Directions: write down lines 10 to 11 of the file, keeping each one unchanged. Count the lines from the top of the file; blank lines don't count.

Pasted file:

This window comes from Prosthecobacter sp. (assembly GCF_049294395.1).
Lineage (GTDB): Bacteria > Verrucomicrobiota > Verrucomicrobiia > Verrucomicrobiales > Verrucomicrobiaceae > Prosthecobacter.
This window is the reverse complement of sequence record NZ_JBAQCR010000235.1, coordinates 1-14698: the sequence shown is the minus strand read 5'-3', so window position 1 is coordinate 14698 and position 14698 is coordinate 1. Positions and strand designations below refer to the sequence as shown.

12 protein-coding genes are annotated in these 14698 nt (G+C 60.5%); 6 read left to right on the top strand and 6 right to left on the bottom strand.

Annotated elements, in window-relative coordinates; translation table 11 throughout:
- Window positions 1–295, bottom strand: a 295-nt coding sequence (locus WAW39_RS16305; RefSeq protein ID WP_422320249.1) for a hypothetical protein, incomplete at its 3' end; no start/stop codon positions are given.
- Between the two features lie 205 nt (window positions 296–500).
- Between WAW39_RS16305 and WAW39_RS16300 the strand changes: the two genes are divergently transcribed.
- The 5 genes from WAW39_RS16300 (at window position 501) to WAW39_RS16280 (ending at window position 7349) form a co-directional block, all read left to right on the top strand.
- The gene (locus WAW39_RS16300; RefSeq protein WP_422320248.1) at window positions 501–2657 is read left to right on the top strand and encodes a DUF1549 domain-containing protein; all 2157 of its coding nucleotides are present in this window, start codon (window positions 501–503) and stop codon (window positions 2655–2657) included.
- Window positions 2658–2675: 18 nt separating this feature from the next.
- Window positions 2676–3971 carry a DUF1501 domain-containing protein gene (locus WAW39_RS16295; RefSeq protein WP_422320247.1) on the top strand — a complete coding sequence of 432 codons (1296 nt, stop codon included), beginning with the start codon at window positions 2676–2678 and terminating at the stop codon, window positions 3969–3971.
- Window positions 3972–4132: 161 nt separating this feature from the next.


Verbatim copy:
- The gene (locus WAW39_RS16300; RefSeq protein WP_422320248.1) at window positions 501–2657 is read left to right on the top strand and encodes a DUF1549 domain-containing protein; all 2157 of its coding nucleotides are present in this window, start codon (window positions 501–503) and stop codon (window positions 2655–2657) included.
- Window positions 2658–2675: 18 nt separating this feature from the next.